A little-known gem in the city is Elliston Lake, a stormwater pond at the east end of 17th Avenue SE. It is the second-largest body of water (after Glenmore Reservoir) in Calgary. At times it can harbour an impressive array of waterfowl, as well as some interesting mammals. (Click on pictures to enlarge them.)
When the Friends of Fish Creek group went there last Saturday, the lake was mostly frozen over, but there were still several thousand waterfowl on the few open areas. (The northeast corner of the lake usually has some open water all winter.)
The north half of Elliston Lake, looking west.
From 17th Avenue SE, turn south on 60th Street to access the parking lot.
The action actually started before we even got to the parking lot – a Merlin was feeding on a Rock Pigeon on the roadway. I got a poor shot through the car windshield.
There was quite a bit of traffic, so it abandoned the pigeon and landed on a nearby pole.
A few minutes later we saw the Merlin attack a flock of pigeons above 17th Avenue.
Almost as soon as we started the circuit of the lake, someone spotted a Red Fox out on the ice.
Later, we saw the fox check the shoreline for disabled waterfowl, but it came up empty.
The birds didn’t seem to mind the fox much; they just moved away from the shore.
A close inspection of the masses of Canada Geese and Mallards turned up some interesting birds:
The next picture highlights the size difference between a Green-winged Teal and a Mallard, and shows off the brilliant colour in the teal’s speculum.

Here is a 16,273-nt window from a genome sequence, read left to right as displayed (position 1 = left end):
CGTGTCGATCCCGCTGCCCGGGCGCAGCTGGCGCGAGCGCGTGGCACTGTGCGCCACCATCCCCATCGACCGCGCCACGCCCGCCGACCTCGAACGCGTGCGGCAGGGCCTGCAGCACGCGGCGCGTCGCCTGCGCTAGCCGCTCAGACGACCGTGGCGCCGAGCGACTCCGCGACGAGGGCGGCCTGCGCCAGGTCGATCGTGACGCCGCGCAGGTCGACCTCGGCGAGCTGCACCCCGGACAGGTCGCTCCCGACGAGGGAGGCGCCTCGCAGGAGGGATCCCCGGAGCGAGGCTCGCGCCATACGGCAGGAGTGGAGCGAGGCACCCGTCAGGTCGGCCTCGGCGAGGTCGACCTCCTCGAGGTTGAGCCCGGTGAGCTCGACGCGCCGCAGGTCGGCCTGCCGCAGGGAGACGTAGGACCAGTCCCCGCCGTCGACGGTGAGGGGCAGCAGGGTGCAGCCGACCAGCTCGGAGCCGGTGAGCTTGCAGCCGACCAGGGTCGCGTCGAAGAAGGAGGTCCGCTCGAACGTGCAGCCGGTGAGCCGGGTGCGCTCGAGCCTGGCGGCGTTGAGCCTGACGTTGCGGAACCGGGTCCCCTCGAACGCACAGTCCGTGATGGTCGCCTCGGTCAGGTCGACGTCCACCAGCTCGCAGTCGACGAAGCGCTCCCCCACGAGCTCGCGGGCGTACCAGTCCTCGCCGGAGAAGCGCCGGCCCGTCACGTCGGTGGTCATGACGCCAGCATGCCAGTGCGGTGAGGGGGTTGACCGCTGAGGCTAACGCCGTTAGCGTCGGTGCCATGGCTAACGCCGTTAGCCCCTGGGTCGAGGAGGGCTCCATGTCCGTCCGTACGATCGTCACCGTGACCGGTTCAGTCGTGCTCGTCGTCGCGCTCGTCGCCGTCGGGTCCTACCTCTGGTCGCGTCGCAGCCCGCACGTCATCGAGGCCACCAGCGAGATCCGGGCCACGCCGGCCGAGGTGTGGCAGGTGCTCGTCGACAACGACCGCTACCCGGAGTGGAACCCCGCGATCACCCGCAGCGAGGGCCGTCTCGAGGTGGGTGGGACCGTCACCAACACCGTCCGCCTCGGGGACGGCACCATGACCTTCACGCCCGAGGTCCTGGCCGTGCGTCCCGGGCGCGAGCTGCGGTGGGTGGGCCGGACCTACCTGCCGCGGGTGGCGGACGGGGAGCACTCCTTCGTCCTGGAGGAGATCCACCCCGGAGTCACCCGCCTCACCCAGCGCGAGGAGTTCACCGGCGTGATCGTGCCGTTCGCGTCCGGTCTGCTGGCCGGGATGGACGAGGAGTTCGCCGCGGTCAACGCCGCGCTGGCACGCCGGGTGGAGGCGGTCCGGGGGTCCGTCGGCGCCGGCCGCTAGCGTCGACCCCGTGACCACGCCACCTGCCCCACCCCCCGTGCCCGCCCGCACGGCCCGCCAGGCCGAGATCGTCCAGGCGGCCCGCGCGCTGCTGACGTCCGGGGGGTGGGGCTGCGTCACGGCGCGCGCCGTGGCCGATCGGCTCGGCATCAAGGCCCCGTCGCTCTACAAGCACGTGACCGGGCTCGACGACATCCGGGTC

A juvenile Barrow’s Goldeneye (below, rear) is identified by having a steeper forehead and shorter bill than the Common Goldeneyes.
Many of the Canada Geese on the lake belonged to one of the small, short-necked subspecies, but there was one goose in among them that was smaller yet – only slightly bigger than a Mallard. At first I thought it might be a Cackling Goose, but those are Mallard-sized and have a very stubby bill. This goose (lower centre) is just a very small subspecies of Canada Goose. Compare it to the Mallards just behind it.
Here is a Gadwall (rear):
There were a few Ring-necked Ducks:
Below are two Ring-necked Ducks (right foreground) with Lesser Scaup:
This Lesser Scaup landed on the ice and tried to walk back to the open water, but slipped…
…so he just gave up and sat down.
We also saw some Common Redpolls feeding on birch seeds:
Two Rough-legged Hawks flew over, the second one chased by a Common Raven:
Near the end of our tour, some Canada Geese walked out on the ice, then flew off…
To see more of Dan Arndt’s photos, check his Flickr page at http://www.flickr.com/photos/ubermoogle/
Posted by Bob Lefebvre